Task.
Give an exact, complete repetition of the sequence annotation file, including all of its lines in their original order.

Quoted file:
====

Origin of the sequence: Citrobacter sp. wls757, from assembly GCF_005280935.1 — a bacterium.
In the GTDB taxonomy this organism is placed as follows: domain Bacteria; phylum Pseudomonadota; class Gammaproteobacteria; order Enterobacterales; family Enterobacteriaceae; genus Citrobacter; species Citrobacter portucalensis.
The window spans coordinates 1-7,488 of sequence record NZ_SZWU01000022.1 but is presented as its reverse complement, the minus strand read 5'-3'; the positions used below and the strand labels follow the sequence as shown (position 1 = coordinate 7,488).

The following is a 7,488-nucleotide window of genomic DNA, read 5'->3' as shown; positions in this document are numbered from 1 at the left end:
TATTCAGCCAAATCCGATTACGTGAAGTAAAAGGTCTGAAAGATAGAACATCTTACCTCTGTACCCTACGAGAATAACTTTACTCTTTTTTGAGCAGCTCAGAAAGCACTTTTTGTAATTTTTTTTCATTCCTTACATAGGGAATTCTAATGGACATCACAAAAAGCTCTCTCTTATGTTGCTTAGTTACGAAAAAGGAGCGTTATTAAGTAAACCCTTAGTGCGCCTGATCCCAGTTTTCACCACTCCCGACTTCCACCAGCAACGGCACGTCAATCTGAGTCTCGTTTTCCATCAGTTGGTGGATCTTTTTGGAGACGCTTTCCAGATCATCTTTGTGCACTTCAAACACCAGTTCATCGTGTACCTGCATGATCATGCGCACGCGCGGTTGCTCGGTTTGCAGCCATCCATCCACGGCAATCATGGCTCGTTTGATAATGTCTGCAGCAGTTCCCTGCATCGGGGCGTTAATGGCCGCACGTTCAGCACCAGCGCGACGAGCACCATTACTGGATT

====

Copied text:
Origin of the sequence: Citrobacter sp. wls757, from assembly GCF_005280935.1 — a bacterium.
In the GTDB taxonomy this organism is placed as follows: domain Bacteria; phylum Pseudomonadota; class Gammaproteobacteria; order Enterobacterales; family Enterobacteriaceae; genus Citrobacter; species Citrobacter portucalensis.
The window spans coordinates 1-7,488 of sequence record NZ_SZWU01000022.1 but is presented as its reverse complement, the minus strand read 5'-3'; the positions used below and the strand labels follow the sequence as shown (position 1 = coordinate 7,488).

The following is a 7,488-nucleotide window of genomic DNA, read 5'->3' as shown; positions in this document are numbered from 1 at the left end:
TATTCAGCCAAATCCGATTACGTGAAGTAAAAGGTCTGAAAGATAGAACATCTTACCTCTGTACCCTACGAGAATAACTTTACTCTTTTTTGAGCAGCTCAGAAAGCACTTTTTGTAATTTTTTTTCATTCCTTACATAGGGAATTCTAATGGACATCACAAAAAGCTCTCTCTTATGTTGCTTAGTTACGAAAAAGGAGCGTTATTAAGTAAACCCTTAGTGCGCCTGATCCCAGTTTTCACCACTCCCGACTTCCACCAGCAACGGCACGTCAATCTGAGTCTCGTTTTCCATCAGTTGGTGGATCTTTTTGGAGACGCTTTCCAGATCATCTTTGTGCACTTCAAACACCAGTTCATCGTGTACCTGCATGATCATGCGCACGCGCGGTTGCTCGGTTTGCAGCCATCCATCCACGGCAATCATGGCTCGTTTGATAATGTCTGCAGCAGTTCCCTGCATCGGGGCGTTAATGGCCGCACGTTCAGCACCAGCGCGACGAGCACCATTACTGGATT